Yesterday, I wrote a post in which I said the BBC helping defeat Obama. According to a BBC poll of two dozen or so foreign nations, citizens of those nations want Barack Obama to be President of the United States. I linked to and quoted from that article and said that people of other nations have no business telling us whom to vote for. Some commenters said I was being ridiculous, that people from other nations weren’t telling us whom to vote for but that they were simply answering a question posed to them.
Well, today, I am proven right. Jonathan Freedland writing at the Guardian puts it bluntly: America, vote for Barack Obama or else. Of course, it’s absurd that Freeland could possibly speak for the rest of the world, but if Freeland himself wants to take on that role of world spokesman, fine.
So what did Mr. Freedland say? Well, after bashing Sarah Palin with smears that have already been debunked by Factcheck.org, he goes on to say what the world’s reaction will be if McCain/Palin win on November 4th:
But what of the rest of the world? This is the reaction I fear most. For Obama has stirred an excitement around the globe unmatched by any American politician in living memory. Polling in Germany, France, Britain and Russia shows that Obama would win by whopping majorities, with the pattern repeated in Africa, Asia, the Middle East and Latin America. If November 4 were a global ballot, Obama would win it handsomely. If the free world could choose its leader, it would be Barack Obama.
The crowd of 200,000 that rallied to hear him in Berlin in July did so not only because of his charisma, but also because they know he, like the majority of the world’s population, opposed the Iraq war. McCain supported it, peddling the lie that Saddam was linked to 9/11. Non-Americans sense that Obama will not ride roughshod over the international system but will treat alliances and global institutions seriously: McCain wants to bypass the United Nations in favour of a US-friendly League of Democracies. McCain might talk a good game on climate change, but a repeated floor chant at the Republican convention was “Drill, baby, drill!”, as if the solution to global warming were not a radical rethink of the US’s entire energy system but more offshore oil rigs.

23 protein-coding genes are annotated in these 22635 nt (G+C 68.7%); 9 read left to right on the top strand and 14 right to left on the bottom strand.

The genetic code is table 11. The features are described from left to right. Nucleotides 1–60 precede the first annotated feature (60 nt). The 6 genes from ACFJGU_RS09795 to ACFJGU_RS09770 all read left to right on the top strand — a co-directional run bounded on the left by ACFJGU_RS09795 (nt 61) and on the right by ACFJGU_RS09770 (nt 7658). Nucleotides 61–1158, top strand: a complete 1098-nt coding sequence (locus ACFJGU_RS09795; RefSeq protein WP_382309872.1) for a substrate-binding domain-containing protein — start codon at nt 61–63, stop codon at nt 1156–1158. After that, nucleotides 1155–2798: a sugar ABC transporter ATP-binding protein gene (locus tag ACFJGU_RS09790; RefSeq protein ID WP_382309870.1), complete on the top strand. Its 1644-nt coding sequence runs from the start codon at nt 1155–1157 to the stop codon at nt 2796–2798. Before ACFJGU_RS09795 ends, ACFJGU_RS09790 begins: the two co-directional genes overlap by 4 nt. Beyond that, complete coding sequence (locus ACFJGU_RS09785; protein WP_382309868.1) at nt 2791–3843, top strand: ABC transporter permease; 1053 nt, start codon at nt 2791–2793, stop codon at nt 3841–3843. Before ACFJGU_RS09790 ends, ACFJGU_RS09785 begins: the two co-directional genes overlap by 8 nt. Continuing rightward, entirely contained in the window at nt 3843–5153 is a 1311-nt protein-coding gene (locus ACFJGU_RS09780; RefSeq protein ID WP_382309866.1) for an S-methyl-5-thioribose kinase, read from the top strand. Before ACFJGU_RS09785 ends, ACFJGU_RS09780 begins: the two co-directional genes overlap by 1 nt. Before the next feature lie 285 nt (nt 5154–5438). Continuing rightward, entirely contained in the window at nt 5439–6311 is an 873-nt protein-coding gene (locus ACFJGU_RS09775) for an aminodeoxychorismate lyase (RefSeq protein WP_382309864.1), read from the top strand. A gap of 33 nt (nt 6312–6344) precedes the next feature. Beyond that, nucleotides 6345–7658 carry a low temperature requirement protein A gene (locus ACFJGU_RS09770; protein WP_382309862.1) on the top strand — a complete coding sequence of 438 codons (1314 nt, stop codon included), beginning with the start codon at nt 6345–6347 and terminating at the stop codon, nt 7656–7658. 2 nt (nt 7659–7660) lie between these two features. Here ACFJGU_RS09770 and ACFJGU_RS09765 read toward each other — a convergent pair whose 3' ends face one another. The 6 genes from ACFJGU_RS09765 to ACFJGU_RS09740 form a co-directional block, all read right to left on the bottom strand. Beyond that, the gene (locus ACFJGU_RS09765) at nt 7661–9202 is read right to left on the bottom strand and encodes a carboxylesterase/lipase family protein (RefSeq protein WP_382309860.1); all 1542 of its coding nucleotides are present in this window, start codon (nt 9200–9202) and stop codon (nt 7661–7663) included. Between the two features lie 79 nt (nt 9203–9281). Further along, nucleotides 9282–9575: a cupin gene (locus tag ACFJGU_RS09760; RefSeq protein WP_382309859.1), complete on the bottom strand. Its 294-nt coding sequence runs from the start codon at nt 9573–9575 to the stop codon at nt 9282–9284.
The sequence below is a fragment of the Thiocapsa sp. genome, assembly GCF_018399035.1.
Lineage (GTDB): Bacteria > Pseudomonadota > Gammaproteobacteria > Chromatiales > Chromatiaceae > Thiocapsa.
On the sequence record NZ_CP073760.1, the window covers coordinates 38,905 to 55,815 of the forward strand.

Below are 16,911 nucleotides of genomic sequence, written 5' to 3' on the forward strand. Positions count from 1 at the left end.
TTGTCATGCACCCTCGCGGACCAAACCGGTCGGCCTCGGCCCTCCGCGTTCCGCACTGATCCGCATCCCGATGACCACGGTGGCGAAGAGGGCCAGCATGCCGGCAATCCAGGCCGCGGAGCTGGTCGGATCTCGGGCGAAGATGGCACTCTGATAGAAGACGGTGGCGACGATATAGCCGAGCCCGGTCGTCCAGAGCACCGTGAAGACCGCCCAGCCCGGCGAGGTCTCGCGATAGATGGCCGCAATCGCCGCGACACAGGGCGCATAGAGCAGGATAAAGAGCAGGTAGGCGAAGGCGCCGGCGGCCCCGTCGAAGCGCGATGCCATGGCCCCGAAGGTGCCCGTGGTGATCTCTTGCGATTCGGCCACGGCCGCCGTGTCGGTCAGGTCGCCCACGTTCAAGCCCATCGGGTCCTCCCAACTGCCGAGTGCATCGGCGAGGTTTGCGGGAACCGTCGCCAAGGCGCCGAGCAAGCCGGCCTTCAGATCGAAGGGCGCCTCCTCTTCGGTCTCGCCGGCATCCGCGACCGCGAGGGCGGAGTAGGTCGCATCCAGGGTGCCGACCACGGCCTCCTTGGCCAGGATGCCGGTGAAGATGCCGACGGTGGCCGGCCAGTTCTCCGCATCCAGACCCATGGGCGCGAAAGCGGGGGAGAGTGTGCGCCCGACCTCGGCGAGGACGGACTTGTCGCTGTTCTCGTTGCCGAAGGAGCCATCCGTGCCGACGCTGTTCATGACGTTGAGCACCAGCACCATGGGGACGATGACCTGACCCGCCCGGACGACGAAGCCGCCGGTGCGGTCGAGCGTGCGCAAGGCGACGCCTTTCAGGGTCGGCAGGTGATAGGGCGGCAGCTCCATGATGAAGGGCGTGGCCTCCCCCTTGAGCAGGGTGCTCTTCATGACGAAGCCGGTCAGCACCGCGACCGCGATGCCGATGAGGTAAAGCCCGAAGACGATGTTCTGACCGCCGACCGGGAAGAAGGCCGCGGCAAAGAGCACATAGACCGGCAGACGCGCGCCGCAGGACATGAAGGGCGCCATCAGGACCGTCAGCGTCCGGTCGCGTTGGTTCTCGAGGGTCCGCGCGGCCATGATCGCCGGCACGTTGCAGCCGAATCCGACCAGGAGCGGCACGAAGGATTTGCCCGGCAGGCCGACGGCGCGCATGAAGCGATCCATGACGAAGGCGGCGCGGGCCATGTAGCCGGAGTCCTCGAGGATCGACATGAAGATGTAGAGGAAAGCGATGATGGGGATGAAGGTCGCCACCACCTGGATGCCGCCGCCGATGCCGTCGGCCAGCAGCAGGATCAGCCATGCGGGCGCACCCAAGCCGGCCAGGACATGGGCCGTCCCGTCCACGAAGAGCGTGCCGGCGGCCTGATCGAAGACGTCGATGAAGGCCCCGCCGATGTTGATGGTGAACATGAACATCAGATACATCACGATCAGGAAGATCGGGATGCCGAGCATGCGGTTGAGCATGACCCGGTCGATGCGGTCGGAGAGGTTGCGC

If Americans choose McCain, they will be turning their back on the rest of the world, choosing to show us four more years of the Bush-Cheney finger. And I predict a deeply unpleasant shift.
Until now, anti-Americanism has been exaggerated and much misunderstood: outside a leftist hardcore, it has mostly been anti-Bushism, opposition to this specific administration. But if McCain wins in November, that might well change. Suddenly Europeans and others will conclude that their dispute is with not only one ruling clique, but Americans themselves. For it will have been the American people, not the politicians, who will have passed up a once-in-a-generation chance for a fresh start – a fresh start the world is yearning for.
And the manner of that decision will matter, too. If it is deemed to have been about race – that Obama was rejected because of his colour – the world’s verdict will be harsh. In that circumstance, Slate’s Jacob Weisberg wrote recently, international opinion would conclude that “the United States had its day, but in the end couldn’t put its own self-interest ahead of its crazy irrationality over race”.
Even if it’s not ethnic prejudice, but some other aspect of the culture wars, that proves decisive, the point still holds. For America to make a decision as grave as this one – while the planet boils and with the US fighting two wars – on the trivial basis that a hockey mom is likable and seems down to earth, would be to convey a lack of seriousness, a fleeing from reality, that does indeed suggest a nation in, to quote Weisberg, “historical decline”. Let’s not forget, McCain’s campaign manager boasts that this election is “not about the issues.”
Of course I know that even to mention Obama’s support around the world is to hurt him. Incredibly, that large Berlin crowd damaged Obama at home, branding him the “candidate of Europe” and making him seem less of a patriotic American. But what does that say about today’s America, that the world’s esteem is now unwanted? If Americans reject Obama, they will be sending the clearest possible message to the rest of us – and, make no mistake, we shall hear it.
How is this not a threat? How is this not another way of saying, “vote for Obama or the rest of the world will come down on America’s head like a ton of bricks”?
The American people don’t meddle in other countries’ elections. The man or woman Britons choose as Prime Minister affects our country greatly but you don’t see us going out there and saying “elect so and so or there’ll be hell to pay!”
So, I was right. In fact I was spot on when I said the rest of the world is telling us for whom to vote in this presidential election.
Mr. Freedland, we don’t take kindly to people in other nations telling us how and for whom we are supposed to vote on November 4th. What happens in America is our business, sir. And by the way, Mr. Freedland, your little threat is going to help defeat Senator Obama, not help him.